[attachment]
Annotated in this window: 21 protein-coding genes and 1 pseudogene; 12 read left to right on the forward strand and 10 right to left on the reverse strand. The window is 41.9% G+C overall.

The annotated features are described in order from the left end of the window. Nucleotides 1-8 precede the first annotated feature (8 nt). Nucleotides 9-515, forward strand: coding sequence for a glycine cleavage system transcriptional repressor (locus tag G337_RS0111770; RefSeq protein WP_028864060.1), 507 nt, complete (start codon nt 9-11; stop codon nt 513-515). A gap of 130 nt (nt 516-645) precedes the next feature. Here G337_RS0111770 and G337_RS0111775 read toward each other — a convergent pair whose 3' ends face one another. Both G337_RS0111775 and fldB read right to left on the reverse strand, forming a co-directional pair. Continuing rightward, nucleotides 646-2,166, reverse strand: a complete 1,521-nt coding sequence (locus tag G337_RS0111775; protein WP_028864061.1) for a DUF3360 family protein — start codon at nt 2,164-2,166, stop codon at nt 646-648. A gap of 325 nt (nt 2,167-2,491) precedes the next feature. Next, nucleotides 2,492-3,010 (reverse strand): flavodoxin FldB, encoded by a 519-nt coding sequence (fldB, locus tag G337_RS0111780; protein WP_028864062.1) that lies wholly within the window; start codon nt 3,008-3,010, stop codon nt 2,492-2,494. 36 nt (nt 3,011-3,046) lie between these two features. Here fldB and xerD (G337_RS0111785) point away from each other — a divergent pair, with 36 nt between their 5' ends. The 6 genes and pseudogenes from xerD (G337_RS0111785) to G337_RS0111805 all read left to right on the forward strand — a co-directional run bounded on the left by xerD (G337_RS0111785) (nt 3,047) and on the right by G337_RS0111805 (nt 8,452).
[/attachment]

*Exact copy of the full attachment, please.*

Annotated in this window: 21 protein-coding genes and 1 pseudogene; 12 read left to right on the forward strand and 10 right to left on the reverse strand. The window is 41.9% G+C overall.

The annotated features are described in order from the left end of the window. Nucleotides 1-8 precede the first annotated feature (8 nt). Nucleotides 9-515, forward strand: coding sequence for a glycine cleavage system transcriptional repressor (locus tag G337_RS0111770; RefSeq protein WP_028864060.1), 507 nt, complete (start codon nt 9-11; stop codon nt 513-515). A gap of 130 nt (nt 516-645) precedes the next feature. Here G337_RS0111770 and G337_RS0111775 read toward each other — a convergent pair whose 3' ends face one another. Both G337_RS0111775 and fldB read right to left on the reverse strand, forming a co-directional pair. Continuing rightward, nucleotides 646-2,166, reverse strand: a complete 1,521-nt coding sequence (locus tag G337_RS0111775; protein WP_028864061.1) for a DUF3360 family protein — start codon at nt 2,164-2,166, stop codon at nt 646-648. A gap of 325 nt (nt 2,167-2,491) precedes the next feature. Next, nucleotides 2,492-3,010 (reverse strand): flavodoxin FldB, encoded by a 519-nt coding sequence (fldB, locus tag G337_RS0111780; protein WP_028864062.1) that lies wholly within the window; start codon nt 3,008-3,010, stop codon nt 2,492-2,494. 36 nt (nt 3,011-3,046) lie between these two features. Here fldB and xerD (G337_RS0111785) point away from each other — a divergent pair, with 36 nt between their 5' ends. The 6 genes and pseudogenes from xerD (G337_RS0111785) to G337_RS0111805 all read left to right on the forward strand — a co-directional run bounded on the left by xerD (G337_RS0111785) (nt 3,047) and on the right by G337_RS0111805 (nt 8,452).